NAFEX: The naira depreciated against the dollar at the Investors and Exporters (I&E) window on Wednesday, closing at N386.75 to a dollar, compared to the N386.50 that was reported on Tuesday, July 7, representing a 25 kobo drop. This is as traders continue to mull over CBN’s adjustment of the exchange rate at the SMIS window. The opening indicative rate was N387.32 to a dollar on Wednesday. This represents a 14 kobo drop when compared to the N387.18 to a dollar that was recorded on Tuesday.
Parallel Market: At the black market where forex is traded unofficially, the naira remained stable as it closed at N461 to a dollar on Wednesday which was the same rate that it exchanged on Tuesday.
Nigeria maintains multiple exchange rates comprising the CBN official rate, the BDC rates, SMIS and the NAFEX (I&E window). Nairametrics reported last week that the government has set plans in motion to unify the multiple exchange rates in line with requirements from the World Bank. Nigeria is seeking a world bank loan of up to $3 billion.
Meanwhile, forex turnover at the Investor and Exporters (I&E) window recorded a decline on Wednesday, July 8, 2020, as it dropped by 88.4% day on day, a huge decline from the figure that it achieved on Tuesday at the foreign exchange market. This is according to data from the FMDQOTC, an exchange where forex is traded by foreign investors and exporters.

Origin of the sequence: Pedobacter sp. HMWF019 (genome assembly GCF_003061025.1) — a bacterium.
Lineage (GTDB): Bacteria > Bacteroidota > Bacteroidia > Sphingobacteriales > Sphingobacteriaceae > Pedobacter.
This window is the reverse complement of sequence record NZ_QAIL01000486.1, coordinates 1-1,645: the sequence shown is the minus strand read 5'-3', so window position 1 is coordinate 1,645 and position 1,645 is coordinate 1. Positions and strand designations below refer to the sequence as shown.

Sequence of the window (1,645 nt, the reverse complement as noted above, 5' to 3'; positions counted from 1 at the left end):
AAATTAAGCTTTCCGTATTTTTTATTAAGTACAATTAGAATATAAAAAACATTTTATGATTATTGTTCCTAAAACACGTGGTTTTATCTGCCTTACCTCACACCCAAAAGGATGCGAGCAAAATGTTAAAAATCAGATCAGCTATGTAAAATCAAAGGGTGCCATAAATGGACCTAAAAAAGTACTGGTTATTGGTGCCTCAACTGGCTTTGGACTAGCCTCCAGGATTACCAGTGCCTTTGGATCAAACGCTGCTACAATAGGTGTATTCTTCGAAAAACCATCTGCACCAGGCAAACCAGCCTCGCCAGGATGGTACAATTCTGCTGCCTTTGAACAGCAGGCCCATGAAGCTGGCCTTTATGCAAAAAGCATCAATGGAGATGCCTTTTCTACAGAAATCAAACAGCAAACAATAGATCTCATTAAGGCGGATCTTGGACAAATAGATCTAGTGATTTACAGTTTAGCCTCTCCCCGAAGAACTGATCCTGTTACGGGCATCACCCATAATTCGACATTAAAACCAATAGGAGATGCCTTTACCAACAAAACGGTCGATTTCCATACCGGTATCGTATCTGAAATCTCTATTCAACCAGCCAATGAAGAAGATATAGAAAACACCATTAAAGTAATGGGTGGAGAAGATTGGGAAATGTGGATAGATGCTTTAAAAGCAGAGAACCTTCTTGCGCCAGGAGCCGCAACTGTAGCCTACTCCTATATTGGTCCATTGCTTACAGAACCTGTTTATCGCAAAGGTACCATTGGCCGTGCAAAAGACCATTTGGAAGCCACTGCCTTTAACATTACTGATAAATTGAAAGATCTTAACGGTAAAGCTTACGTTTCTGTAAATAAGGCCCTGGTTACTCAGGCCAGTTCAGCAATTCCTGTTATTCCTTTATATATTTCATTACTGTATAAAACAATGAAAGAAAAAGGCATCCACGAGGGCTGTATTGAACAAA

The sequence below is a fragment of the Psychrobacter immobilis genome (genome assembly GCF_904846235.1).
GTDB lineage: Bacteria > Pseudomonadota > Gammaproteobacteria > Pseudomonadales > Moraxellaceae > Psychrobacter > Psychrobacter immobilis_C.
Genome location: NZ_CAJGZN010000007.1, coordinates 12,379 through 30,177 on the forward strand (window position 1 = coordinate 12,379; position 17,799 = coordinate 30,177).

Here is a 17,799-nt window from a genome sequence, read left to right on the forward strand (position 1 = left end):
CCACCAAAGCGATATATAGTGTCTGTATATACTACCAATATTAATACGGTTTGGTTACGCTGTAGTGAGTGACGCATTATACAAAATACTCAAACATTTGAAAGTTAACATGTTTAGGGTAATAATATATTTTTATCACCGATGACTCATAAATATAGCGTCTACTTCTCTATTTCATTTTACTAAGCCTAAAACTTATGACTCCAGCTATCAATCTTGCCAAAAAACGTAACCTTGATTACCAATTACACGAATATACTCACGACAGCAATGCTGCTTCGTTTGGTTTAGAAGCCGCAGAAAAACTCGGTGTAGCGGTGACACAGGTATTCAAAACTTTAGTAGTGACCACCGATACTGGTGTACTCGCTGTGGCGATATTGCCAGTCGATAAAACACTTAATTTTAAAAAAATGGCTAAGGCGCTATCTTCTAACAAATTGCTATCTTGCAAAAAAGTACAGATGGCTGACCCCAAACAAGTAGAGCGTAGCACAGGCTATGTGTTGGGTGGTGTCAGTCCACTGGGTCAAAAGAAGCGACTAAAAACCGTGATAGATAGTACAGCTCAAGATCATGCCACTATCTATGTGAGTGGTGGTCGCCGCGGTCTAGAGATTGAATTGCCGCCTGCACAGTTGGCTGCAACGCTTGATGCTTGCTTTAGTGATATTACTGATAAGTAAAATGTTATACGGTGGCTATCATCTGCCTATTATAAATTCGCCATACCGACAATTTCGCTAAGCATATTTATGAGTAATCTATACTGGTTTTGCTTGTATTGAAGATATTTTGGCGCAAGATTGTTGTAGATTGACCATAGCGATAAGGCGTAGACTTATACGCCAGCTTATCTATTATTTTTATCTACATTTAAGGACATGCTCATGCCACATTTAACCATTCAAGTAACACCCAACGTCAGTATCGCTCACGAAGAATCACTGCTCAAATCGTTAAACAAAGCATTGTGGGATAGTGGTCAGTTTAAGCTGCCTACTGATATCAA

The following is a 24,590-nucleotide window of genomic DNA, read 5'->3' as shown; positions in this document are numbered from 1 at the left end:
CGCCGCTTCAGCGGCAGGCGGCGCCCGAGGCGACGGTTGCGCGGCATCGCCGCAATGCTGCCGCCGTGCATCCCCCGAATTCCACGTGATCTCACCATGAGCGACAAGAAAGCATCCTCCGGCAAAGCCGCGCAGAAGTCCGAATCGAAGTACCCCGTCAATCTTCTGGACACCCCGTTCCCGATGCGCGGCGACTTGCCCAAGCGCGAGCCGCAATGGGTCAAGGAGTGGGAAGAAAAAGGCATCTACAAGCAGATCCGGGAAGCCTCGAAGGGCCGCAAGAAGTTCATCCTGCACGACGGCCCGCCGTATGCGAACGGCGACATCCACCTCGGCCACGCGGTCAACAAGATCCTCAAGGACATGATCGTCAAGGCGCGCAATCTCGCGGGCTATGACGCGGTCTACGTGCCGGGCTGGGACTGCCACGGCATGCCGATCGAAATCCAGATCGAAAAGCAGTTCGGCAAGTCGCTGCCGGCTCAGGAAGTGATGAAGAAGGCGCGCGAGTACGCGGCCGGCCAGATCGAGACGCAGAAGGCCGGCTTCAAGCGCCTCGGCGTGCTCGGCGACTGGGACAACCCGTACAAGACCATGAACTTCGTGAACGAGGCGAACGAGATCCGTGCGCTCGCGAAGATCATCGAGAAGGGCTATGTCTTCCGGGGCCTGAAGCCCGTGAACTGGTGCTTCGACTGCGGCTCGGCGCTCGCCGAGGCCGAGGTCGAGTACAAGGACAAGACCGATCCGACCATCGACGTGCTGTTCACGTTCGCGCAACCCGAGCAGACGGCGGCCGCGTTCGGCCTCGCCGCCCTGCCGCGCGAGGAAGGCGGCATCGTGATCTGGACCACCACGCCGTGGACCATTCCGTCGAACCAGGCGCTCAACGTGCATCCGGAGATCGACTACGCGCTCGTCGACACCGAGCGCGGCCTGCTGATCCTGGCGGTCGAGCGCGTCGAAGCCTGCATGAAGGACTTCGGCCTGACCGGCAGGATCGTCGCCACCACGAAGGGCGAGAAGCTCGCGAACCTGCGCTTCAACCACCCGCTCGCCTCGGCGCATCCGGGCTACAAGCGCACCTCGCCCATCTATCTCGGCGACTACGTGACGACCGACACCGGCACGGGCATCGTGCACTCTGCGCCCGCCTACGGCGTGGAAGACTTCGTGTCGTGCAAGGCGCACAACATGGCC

According to the data tracked by Nairametrics, forex turnover decreased from $103.37 million on Tuesday, July 7, 2020, to $11.96 million on Wednesday, July 8, 2020, representing an 88.4% drop on a day-to-day basis. This is a reversal from the decent turnover that was recorded the previous day and is a far cry from the $200 million mark that was achieved in January and last week.
Nairametrics reported on Wednesday that the CBN official rate has been adjusted from N360 to a dollar to N381 to a dollar as reflected on the website of the FMDQ. However, the official rate quoted on the website of the CBN remains at N360/$1.
According to Reuters, “the naira eased 5.5% on the official market on Tuesday, after the central bank sold dollars to lenders at a lower rate, bowing to pressure from international lenders to unify its multiple exchange rates.” Reuters also reported “the naira eased to 380.50 in off-market trades, from 360.50 close on Monday” quoting sources from traders.